The content on dictionary.com is clear and comprehensive... once... it... finishes... loading.

It's even slow if I disable advertising, plus I prefer not to do so as I appreciate that ad-revenue may be important for the services I use.

As I type, it's still loading. I'm giving up...

What's the fastest (reasonably detailed) dictionary app on the web?

  • Definr...the site's title says it all. :) Sep 30, 2010 at 21:01
  • Uses Wordnet, which isn't all too recent or contentful.
    – digitxp
    Oct 2, 2010 at 2:28

12 Answers 12


Try thefreedictionary.com with print layout.

  • This seems the best combination of speed and content. Thanks! Oct 1, 2010 at 22:04

Ninjawords's tagline is:

A really fast dictionary... fast like a ninja.

For comprehensive and relatively fast, try The Free Dictionary. Tagline:

The world's most comprehensive dictionary

  • That is eerily fast. Not massively comprehensive, but it does flip out and kill dictionary.com. Oct 1, 2010 at 22:02

Have you tried Wiktionary? Same caveats and advantages as Wikipedia and should be pretty darn fast.

  • I second this recommendation. Wiktionary is a pretty good resource, and very speedy.
    – Noldorin
    Sep 30, 2010 at 18:10
  • 1
    I find Wiktionary invaluable for foreign language study, but when looking up English words I find it too full of foreign words :) Oct 1, 2010 at 22:08
  • @Ian Mackinnon: So don't look up the foreign words (-; Apr 8, 2011 at 13:43

I love wordnik. It's fast, covers many obscure words, the examples(usage) are very good. It also has an API. It's brilliant I think.


If you don't need a full dictionary but just a short definition, Google with define: in the URL.


If you do need a full dictionary, Google Dictionary has already been mentioned.


Surprised no one has mentioned the meta dictionary tool:


It is fast, gives you a short definition, but also looks up the word in 100s of other dictionaries.


Google Dictionary seems to be good & fast.

  • 1
    though imperfect. It is based on statistical analysis, which may give wrong results at times. Sep 30, 2010 at 21:58

You mentioned you're looking for an etymological dictionary. In that case, http://www.etymonline.com/ is probably your best bet.

Note that with Firefox and Opera, you can set up a custom search, which saves you having to visit the homepage of the site. If you set up ed, for example, as your custom search keyword, you can just type ed dictionary into the address bar, and be taken directly to the results page.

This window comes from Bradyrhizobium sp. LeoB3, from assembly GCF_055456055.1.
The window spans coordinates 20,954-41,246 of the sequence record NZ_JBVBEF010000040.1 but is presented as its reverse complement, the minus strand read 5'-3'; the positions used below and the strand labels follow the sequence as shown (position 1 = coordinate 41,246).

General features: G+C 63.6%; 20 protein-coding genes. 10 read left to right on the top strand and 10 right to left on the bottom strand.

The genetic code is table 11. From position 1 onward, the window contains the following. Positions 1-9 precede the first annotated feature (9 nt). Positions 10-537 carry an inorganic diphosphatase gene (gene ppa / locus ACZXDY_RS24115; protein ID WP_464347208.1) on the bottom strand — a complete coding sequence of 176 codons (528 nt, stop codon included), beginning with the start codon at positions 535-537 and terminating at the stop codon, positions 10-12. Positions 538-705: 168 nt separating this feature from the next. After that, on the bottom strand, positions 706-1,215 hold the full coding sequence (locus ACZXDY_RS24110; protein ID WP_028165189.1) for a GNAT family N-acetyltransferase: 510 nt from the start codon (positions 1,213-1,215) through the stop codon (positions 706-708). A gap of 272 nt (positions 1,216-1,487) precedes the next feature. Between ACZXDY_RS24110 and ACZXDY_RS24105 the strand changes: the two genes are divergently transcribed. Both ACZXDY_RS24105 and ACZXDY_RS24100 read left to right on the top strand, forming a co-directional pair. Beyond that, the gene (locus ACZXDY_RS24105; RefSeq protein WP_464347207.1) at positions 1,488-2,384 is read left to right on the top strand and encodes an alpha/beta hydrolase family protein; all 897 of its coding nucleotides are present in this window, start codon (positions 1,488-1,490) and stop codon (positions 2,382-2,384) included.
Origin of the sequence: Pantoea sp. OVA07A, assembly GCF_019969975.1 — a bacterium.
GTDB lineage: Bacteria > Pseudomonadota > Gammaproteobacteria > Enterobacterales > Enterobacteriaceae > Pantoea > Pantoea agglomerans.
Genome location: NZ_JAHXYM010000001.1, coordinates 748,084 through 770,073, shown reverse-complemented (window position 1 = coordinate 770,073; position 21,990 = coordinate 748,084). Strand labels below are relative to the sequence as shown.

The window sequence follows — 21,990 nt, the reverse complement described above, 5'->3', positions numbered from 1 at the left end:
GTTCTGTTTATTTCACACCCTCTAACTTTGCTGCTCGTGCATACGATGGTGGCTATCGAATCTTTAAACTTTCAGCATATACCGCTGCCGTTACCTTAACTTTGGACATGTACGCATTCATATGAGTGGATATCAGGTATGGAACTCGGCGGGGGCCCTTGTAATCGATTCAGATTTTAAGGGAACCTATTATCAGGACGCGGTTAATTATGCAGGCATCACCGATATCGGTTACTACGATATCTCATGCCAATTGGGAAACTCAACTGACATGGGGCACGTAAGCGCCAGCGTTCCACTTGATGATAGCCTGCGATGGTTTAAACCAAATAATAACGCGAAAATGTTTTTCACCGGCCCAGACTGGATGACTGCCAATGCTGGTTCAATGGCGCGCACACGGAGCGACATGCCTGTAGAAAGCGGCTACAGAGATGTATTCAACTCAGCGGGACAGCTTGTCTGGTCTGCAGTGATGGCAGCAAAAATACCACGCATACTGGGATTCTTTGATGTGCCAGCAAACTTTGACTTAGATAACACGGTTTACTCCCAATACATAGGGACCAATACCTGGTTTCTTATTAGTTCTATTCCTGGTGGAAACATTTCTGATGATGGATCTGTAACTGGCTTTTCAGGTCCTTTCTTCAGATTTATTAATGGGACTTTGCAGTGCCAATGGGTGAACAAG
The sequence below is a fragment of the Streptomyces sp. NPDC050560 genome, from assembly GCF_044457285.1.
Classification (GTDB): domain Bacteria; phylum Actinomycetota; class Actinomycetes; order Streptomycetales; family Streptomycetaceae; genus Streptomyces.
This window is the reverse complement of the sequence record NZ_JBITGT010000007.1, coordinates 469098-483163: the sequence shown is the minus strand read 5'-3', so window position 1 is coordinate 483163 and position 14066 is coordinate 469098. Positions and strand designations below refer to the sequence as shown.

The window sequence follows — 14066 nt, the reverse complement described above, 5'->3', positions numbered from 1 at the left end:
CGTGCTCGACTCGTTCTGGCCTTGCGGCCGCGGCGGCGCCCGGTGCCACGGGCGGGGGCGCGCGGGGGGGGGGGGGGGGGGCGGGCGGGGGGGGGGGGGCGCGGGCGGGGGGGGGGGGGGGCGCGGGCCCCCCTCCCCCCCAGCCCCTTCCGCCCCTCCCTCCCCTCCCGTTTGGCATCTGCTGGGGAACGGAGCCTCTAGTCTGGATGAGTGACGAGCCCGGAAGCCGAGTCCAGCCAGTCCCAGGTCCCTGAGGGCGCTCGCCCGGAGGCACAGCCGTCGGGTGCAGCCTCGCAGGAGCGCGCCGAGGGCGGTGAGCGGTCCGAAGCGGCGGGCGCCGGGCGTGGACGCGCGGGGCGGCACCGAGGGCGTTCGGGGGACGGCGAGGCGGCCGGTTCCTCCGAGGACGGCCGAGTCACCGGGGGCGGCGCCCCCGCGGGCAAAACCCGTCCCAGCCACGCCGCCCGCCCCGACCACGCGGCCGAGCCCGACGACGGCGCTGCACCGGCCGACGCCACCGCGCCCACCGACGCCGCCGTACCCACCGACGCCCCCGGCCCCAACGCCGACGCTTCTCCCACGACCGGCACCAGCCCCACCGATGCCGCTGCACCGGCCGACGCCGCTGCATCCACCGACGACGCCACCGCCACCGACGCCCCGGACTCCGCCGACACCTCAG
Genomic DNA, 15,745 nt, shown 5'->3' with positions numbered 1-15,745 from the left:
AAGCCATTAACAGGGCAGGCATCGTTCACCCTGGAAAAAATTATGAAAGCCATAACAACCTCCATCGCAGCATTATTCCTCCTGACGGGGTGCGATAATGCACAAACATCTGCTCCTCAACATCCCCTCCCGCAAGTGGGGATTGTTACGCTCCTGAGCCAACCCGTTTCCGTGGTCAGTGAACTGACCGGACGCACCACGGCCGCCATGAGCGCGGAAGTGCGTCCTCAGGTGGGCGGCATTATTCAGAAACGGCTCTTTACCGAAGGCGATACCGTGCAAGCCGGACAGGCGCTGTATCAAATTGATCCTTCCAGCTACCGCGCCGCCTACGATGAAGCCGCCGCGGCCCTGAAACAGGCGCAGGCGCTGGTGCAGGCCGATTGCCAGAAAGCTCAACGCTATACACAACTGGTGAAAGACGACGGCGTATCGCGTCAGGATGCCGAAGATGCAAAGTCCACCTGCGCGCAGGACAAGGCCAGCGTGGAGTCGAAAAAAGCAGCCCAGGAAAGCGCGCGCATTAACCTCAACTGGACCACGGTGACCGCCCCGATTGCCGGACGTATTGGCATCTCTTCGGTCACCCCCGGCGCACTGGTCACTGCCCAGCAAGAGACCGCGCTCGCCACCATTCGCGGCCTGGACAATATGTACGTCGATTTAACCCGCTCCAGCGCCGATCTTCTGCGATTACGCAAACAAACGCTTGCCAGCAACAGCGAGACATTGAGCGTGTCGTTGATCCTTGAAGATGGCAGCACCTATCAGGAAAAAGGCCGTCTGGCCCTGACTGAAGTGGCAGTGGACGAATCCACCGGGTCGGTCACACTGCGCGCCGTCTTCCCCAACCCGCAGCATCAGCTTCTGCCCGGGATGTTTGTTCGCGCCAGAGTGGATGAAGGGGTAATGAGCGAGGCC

Well, if you're not into huge definition lists or synonyms, Google Translate translates instantaneously. Like, really fast.

  • For that matter, plain old Google Search will give you a dictionary definition on single-word queries (assuming it's a real word). With Google Instant active you probably can't get anything faster.
    – ale
    Sep 30, 2010 at 15:48
  • generally I use it for fairly obscure words and am after a phonetic guide and etymology. A few choice quotes for example use can also be very helpful. Also on the connections where I am even "instantaneous" isn't that fast :) Sep 30, 2010 at 16:20



If you use Chrome, you can do a couple of things:

  1. Perhaps you already know about it, but use the Google Dictionary extension. With that, you simply double click on a word and meaning pops up.

  2. Next, what I've done is completely minimized Merriam Webster and dictionary.com using the Stylebot (stylebot.me) extension. That way, they feel a lot less intrusive and also feel faster.

Here is custom CSS I use for both:

dictionary.reference.com: gist.github.com/587652
merriam-webster.com: gist.github.com/606237

PS: I couldn't post more than one hyperlink since I'm new here, so excuse me for lack of proper reference links.


Vocabulary.com's Dictionary is blazing fast. It calls itself the world's fastest, smartest dictionary and I think they are right.

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